Book values reflect the cost of capital already spent
Market value estimates the cost of capital to be
raised in the near future
Market values are appropriate because new projects are
generally funded with newly-raised equity
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Returns and the Costs of Capital
Investors provide capital to companies by purchasing
their securities
The returns to investors represent the costs to the firms in
which investments are made
Opposite sides of the same coin
Since equity is riskier than debt, generally the return
on an equity investment is higher than that of debt
(or preferred stock), thus the cost to the firm is
higher
Cost and return are not exactly equal, but are related
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Estimation of Cost of capital
Step 1: Determine the proportions of each source to be
raised as capital
Step 2: Determine the marginal cost of each source.
Step 3: Calculate the weighted average cost of capital

Note that the cost of capital for a firm is the cost of
raising an additional dollar of capital.
As a first step we have to estimate the optimum
proportions for our firm to issue new capital.
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Estimation of Cost of capital contd
If the firm is going to maintain the same capital structure our
task is simple.
We have to figure out the proportions of capital the firm has
at present.
You have two options
1. You may use book values
2. Or consider using market values
Once we determine the book value/market value of debt,
preferred stock, and common stock, we calculate the sum
of the market values of each, and then figure out what
proportion each source of capital
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Determination of component costs
The cost of debt:
We know how to determine the cost of debt it is nothing
but the reqd. return of lenders.
Since cost of capital is on after-tax basis the cost of
debt should be adjusted to reflect the taxation
effects.
Associated Bearings pays an interest of Rs. 1.5 lakhs on a
term loan of Rs. 10 lakhs what is the cost of term loan
for Associated Bearings?
Cost of T L = 1.5/10
= 15% ????
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The cost of debt contd..
Taxes does play a role in at least reducing the cost of
debt since INTEREST IS A TAX DEDUCTIBLE
expense.
Let us make some sense out of this
Suppose there are two companies Debty with a loan
having an interest outgo of Rs. 10 and Debtfree with
out any debt. Let us assume both the companies earn
an income of Rs. 200.
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The cost of debt contd..
Debty Debtfree
EBIT 200 200
Interest 10 0
EBT 190 200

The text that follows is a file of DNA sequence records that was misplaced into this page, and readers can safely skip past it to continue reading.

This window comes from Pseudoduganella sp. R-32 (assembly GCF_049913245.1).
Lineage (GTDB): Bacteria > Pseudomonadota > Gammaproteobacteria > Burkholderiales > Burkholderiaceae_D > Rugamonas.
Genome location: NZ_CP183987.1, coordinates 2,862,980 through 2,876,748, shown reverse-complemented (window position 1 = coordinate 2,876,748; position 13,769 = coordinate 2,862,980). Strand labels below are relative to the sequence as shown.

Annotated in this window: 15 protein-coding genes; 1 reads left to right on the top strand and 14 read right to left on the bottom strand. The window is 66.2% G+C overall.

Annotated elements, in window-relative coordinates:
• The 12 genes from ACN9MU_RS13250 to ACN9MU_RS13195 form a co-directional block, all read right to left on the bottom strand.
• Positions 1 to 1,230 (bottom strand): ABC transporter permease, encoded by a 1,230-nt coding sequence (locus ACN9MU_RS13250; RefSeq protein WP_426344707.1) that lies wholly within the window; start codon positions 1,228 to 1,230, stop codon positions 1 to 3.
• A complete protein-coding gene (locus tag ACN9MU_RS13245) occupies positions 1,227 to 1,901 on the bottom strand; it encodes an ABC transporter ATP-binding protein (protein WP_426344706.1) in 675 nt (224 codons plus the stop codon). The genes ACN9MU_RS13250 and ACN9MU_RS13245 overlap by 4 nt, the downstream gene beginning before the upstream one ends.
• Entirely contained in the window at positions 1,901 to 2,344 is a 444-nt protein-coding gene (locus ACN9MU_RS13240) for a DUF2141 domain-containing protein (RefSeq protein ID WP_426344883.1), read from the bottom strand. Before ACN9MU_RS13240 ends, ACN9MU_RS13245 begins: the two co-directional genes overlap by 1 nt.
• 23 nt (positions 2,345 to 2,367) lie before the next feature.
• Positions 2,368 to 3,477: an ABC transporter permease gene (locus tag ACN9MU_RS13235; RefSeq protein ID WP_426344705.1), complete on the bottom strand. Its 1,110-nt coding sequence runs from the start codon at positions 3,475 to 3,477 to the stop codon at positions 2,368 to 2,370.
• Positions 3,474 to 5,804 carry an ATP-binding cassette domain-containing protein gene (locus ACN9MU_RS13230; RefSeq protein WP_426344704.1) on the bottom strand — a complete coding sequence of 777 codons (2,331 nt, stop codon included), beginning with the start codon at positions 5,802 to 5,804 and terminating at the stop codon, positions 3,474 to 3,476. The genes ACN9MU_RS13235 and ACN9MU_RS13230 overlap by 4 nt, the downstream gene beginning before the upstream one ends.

Tax@50% 95 100
EAT 95 100

What is the inference???
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The cost of debt contd..
pre-tax debt cost has to be adjusted to arrive at the
post-tax cost of debt
k
d
*
= k
d
(1-t)
k
d
*
is the post-tax cost of debt
k
d
is the pre-tax cost of debt
t is the marginal tax rate

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The cost of preference shares
Since preference shares pay a fixed rate of dividend
their valuation/cost is akin to that of bonds.
Also the preference dividend is not tax deductible
expense therefore the cost of preference shares is
simply equal to their yield.
And cost of equity can be estimated using CAPM or
DDM discussed earlier.
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Putting it all together
The cost of capital is the of cost of each source,
weights equal to the proportion in the total capital it
represents. Hence, it is also referred to as the
weighted average cost of capital (WACC).
WACC = w
d
k
d
(1-t) + w
p
k
p
+ w
e
k
e

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An example
The present capital structure of Ramanujam Electronics is as
follows
Equity capital Rs. 1200 lakhs
10% loan Rs. 600 lakhs
Total Rs. 1800 lakhs
The current market price of the ordinary share is Rs. 220 and
a dividend of Rs. 10 per share has just been paid. The
company is confident of maintaining its present 10% growth
rate.The loan has a market price of Rs. 88 per Rs. 100 face
value, they have a remaining life of 5 years.
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Example contd
If the company is in the 50% tax bracket compute the
weighted average cost of capital using (1) book value
weights and (2) market value weights. Also assume
the face value of the shares as Rs 100.
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An example
Cost of equity: using DDM Ke =
D1/P +g
= (10)*(1.1)/220 +10%
=15%
Cost of debt: The Excel working is
shown adjacently
So Kd = 13% but this is pre tax cost
Applying 50% tax rate
Post tax debt cost = 6.5%
Year Cashflow
0 -88
1 10
2 10
3 10
4 10
5 110
Kd 13%
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An example
Case 1: Book Value proportions
Equity 1200 1200/1800 0.67
Loan 600 600/1800 0.33